David Moir has had a few conversations with me by email, on the phone and here at my office in person.
We talked about the work required and he went to China to oversee projects ordered from other companies in the UK and of course also the project from this company.
David Moir lives and is based here in the UK.
I was under the impression that he was actually an employee of Star Prototype. But as soon as we hit this problem with supply, the Director of Star Prototypes, Gordon Styles said in emails that David Moir does not actually work for Star Prototype and is just a consultant for Star Prototype.
This is why I thought, well if he is a consultant and has been clearly consulting us then maybe we could sue him.
As a consultant witha verbal contract as no written contract exists bewteen my company and David Moir. We have a contract for the project with Star Prototype.
The payment was made to Star Prototype into their Hong Kong bank account. To be honest we thought that Star Prototype was a British company simply with a factory in China. As we dealt with David Moir all of the time and as you can see when you click on the contact details for the UK on the Star Prototype website it shows you David Moir as the manager for North UK. Please look at this link to that page on their website: http://www.star-prototype.com/contact/united-kingdom/
We have paid E3 Design in Jesmond UK for CAD services for this specific project and it was that company that advised us to use Star Prototype and put us in touch with David Moir also they sent CAD designs direct to Star Prototype and David Moir for our project.
So payment for machining and tooling was paid to Star Prototype account in Hong Kong. Payment for CAD design work on the project was paid into the business account of E3 in Jesmond UK. They were advising us and guiding us through the process of manufacturing the tooling for the parts.
Where you trying to chat?
I will wait for your reply. I realise that you will be busy.
Did Mr Moir ever hold himself out to be an employee?
How did you instruct him?
I was under the impression that David Moir was an employee, in all of his emails to me he refers to we, us and our when referring to Star Prototypes, in every single email.
He contacted me after Peter at E3 design asked him to, with a view to quoting for tooling work to be done. I then discussed the project with him, by email, on the telephone and in person at my office. Every step of the way he referred to Star Prototypes as we, us and our. I presumed that he either was either an employee or an independent engineer under contract to Star Prototype. His working agreement with Star prototype and how he was remunerated was never any concern of mine. At least at the time it was not. I instructed him to carry out overseeing the project, verbally and by email. I also signed a direct agreement with Star Prototype for the works to be done. This agreement was given to me by him via email to sign.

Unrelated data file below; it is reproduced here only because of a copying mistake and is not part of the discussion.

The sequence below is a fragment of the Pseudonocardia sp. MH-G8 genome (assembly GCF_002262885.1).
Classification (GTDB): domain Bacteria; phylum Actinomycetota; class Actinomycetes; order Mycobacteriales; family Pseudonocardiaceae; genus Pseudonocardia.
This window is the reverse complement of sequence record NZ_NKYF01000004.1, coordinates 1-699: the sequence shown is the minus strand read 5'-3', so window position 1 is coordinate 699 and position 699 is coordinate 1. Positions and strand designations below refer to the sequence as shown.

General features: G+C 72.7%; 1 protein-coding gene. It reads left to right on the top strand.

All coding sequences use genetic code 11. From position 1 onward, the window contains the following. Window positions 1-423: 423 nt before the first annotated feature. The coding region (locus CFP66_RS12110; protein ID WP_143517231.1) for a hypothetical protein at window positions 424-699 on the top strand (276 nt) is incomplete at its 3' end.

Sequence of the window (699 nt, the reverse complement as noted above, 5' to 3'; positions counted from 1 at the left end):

But was he just an agent?
I do not want to appear rude here, but I think that you are asking questions rather than providing answers. I have given you the facts, there was no written agreement between my company and David Moir, hence I do not know whether in law he would be classed as a Consultant or not, based on how he contacted us, worked with us and advised us.
Can you sue.
Yes you can
But you can only sue the Company as that is who you pad
* paid *
You can not sue David Moir - you had no contract with his and he was not paid
You can only sue the Company
But the sad news is you can't sue in the UK as the UK does have any agreement with China to enforce Judgments.
China is not covered by:
The Administration of Justice Act 1920 & the Foreign Judgments (Reciprocal Enforcement) Act 1933
The Brussels Regulation
Therefore sadly whilst you can sue, it would need to be in China
That is because the Company you based is there and not the Uk
Any Judgment in the UK simply could not be enforced in China
I understand. Just one last question about this, as I paid money to E3 Designs in the UK, who advised me to use Star Prototype, could I sue them?
AS they have been paid for a technical service which included advising me and being involved with me contracting with Star Prototype and actually sent directly to Star Prototype technical CAD drawings for their project to go ahead.
But that I think was a separate contract, they only recommended Star to you?
Yes that is correct.
Sadly then no
They are individual contracts, you can't sue someone for a duff recommendation
To be honest I am not looking to run around suing people, its just very unfair waht has happened. Maybe this is just a lesson learned. Thank you for your time, you have been very helpful.
Indeed I agree its unfair.
But I had to ask the various questions to understand and fully explore the issue
In future any agreement you have must say its governed by UK law to allow you to sue here
I know, maybe I cam across as rude. Apologise.
I am sorry that its not the answer you want and certainly not the one I want to give you, but I have a duty to be honest
Ok. I will do that. That is good advise.
Is there anything else I can help with today?
That is it thank you very much.